The term "security" means any note, stock, treasury stock, bond, debenture, evidence of indebtedness, certificate of interest or participation in any profit-sharing agreement, collateral-trust certificate, preorganization certificate or subscription, transferable share, investment contract, voting-trust certificate, certificate of deposit for a security, fractional undivided interest in oil, gas, or other mineral rights, or, in general, any interest or instrument commonly known as a "security", or any certificate of interest or participation in, temporary or interim certificate for, receipt for, guarantee of, or warrant or right to subscribe to or purchase, any of the foregoing. (emphasis supplied). 15 U.S.C.A. § 77b.

The defendant contends that the transaction between the plaintiffs and defendant constituted nothing more than a real estate transaction and did not involve an "investment contract" within the meaning of the Act. Plaintiff for its part has stated in conclusory fashion that land purchase contracts for investment purposes are held to be securities under the Securities Act. Plaintiffs aver that they purchased the unit for profit and intended to make a profit and whether, in fact, a profit was made depended solely on the efforts of another, namely, the defendant.

The transaction between the parties most closely resembles an "investment contract" as listed in the above definition of a security. The Supreme Court in Securities and Exchange Commission v. W.J. Howey Co., 328 U.S. 293, 66 S.Ct. 1100, 90 L.Ed. 1244 (1946), considered the definition of an "investment contract", and stated:

. . . [A]n investment contract for purposes of the Securities Act means a contract, transaction or scheme whereby a person invests his money in a common enterprise and is led to expect profits solely from the efforts of the promoter or a third party, it being immaterial whether the shares in the enterprise are evidenced by formal certificates or by nominal interests in the physical assets employed in the enterprise. 328 U.S. at 298, 299, 66 S.Ct. at 1102, 1103.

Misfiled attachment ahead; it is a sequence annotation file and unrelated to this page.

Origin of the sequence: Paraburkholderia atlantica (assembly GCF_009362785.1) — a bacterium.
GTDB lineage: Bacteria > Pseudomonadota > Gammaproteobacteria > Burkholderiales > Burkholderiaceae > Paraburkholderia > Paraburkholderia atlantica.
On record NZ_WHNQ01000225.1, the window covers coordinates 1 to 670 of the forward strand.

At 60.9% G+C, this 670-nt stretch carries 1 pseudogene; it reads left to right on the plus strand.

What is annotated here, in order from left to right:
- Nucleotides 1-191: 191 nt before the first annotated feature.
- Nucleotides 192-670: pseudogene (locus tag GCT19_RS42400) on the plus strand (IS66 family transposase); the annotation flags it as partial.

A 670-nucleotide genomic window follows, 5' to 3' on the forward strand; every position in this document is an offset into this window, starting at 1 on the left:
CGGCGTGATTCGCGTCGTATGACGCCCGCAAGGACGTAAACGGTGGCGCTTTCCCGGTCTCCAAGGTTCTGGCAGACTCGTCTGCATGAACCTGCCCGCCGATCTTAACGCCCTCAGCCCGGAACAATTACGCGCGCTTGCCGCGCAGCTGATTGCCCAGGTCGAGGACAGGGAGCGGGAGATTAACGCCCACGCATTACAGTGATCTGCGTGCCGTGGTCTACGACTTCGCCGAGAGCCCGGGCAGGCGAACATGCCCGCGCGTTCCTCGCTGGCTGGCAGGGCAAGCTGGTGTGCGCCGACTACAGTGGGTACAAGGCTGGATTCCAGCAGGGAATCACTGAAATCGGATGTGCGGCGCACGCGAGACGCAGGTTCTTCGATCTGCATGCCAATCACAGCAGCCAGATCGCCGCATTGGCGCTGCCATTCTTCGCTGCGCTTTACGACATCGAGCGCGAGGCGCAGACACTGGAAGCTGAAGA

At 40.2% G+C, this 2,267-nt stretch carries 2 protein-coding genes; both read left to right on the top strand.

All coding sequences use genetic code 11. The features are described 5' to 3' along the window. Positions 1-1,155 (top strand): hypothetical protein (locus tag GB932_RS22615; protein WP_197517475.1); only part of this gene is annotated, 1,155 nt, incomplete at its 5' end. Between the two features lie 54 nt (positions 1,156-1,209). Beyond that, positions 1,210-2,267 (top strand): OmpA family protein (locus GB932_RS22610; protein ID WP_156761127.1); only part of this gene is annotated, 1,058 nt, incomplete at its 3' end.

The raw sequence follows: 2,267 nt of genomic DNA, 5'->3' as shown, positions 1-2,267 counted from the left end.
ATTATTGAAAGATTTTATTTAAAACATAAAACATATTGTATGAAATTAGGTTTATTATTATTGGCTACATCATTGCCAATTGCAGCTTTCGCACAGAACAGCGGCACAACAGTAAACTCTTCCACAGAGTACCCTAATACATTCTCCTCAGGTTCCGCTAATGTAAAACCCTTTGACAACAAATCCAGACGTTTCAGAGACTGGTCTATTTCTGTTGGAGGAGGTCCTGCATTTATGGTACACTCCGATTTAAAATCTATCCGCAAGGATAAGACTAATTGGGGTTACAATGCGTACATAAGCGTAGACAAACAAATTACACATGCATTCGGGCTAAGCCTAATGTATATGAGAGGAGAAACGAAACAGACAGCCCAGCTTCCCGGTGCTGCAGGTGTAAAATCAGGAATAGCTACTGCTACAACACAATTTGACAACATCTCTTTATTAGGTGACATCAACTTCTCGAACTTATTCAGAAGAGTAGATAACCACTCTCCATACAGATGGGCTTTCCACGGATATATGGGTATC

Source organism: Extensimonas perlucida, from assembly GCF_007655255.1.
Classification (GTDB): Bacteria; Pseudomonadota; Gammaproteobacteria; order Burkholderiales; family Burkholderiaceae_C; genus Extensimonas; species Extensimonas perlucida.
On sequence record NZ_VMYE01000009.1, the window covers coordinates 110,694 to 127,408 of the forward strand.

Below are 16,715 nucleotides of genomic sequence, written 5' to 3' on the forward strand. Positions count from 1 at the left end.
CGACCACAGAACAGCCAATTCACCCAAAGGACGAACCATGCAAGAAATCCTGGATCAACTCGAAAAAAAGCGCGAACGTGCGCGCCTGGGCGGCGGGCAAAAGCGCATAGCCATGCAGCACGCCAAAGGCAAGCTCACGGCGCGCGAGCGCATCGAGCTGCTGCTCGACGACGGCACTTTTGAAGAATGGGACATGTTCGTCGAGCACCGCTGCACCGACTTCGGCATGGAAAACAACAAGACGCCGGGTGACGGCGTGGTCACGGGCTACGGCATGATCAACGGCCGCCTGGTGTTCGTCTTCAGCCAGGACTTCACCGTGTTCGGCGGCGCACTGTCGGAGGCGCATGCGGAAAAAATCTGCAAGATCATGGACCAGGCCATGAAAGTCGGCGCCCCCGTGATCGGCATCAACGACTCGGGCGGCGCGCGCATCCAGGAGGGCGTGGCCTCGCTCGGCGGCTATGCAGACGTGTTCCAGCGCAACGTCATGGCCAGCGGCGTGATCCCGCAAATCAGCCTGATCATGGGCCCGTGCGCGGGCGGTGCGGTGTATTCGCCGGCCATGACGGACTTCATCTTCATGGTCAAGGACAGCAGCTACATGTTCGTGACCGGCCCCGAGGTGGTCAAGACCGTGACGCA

Arguably, the transaction between plaintiffs and defendant might be considered a common enterprise to the extent that it involves the efforts of both parties to accomplish a sale of real estate. It is less clear that it is a common enterprise of the type discussed by the court in Howey where the motivation of the parties sharing in the enterprise was substantially identical vis a vis their contributions and the object of the enterprise. And while plaintiff may have hoped that his investment might prove profitable, this investment is distinct from a venture entered into for the exclusive or primary purpose of turning a profit. The profit inuring to the plaintiff, moreover, would be a profit by appreciation earned through the retention of the real estate. A profit is certainly not earned through the efforts of a third party when money is paid out to that party as consideration for an exchange of services and real estate. Plaintiffs and defendant were simply engaged in efforts to make the best deal possible for themselves.

For plaintiffs to sustain an action under the Securities Act and to survive a motion for summary judgment, it must be apparent from the complaint and supporting material that the transaction involves the sale of a security. United Housing Foundation, Inc. v. Forman, 421 U.S. 837, 95 S.Ct. 2051, 44 L.Ed.2d 621 (1975). Plaintiffs have made allegations that this transaction constitutes the sale of a security but provide no basis for that contention.

Defendant has offered evidence that the condominium would be used primarily for plaintiffs' occupancy. Plaintiffs have offered no evidence to dispute this. Several courts have held that where the purchaser is activated by a "desire to use or consume the item purchased" then the transaction cannot be regarded as an investment contract since the investment could not be said to be managed through the efforts of others. See 421 U.S. at 852, 853, 95 S.Ct. at 2060 (1975); Fogel v. Sellamerica, Ltd., 445 F. Supp. 1269 (S.D.N.Y. 1978). Furthermore, the expectation of appreciation over time is insufficient to deem a transaction an investment contract. Joyce v. Ritchie Tower Properties, 417 F. Supp. 53 (N.D.Ill. 1976).

Wherefore, Count II of plaintiffs' complaint will be dismissed. Insomuch as Count III of plaintiffs' complaint is made pendent to its federal claim under Counts I and II, it too will be dismissed. See United Mine Workers of America v. Gibbs, 383 U.S. 715, 86 S.Ct. 1130, 16 L.Ed.2d 218 (1966).

Summaries of

Mosher v. Southridge Associates, Inc.

United States District Court, W.D. Pennsylvania
Dec 1, 1982
552 F. Supp. 1226 (W.D. Pa. 1982)

finding that "it is clear from the terms of the agreement that completion and delivery was to be performed within 24 months"

Summary of this case from Alvi v. Aqua at Lakeshore E. LLC

in Mosher, the district court seemingly overlooked a limitation of remedies clause barring specific performance of the contract.

Summary of this case from Schatz v. Jockey Club Phase III, Ltd.
Case details for

Mosher v. Southridge Associates, Inc.

Case Details

Full title:Robert T. MOSHER, and Mary Lou Mosher, his wife v. SOUTHRIDGE ASSOCIATES…

Court:United States District Court, W.D. Pennsylvania

Date published: Dec 1, 1982


552 F. Supp. 1226 (W.D. Pa. 1982)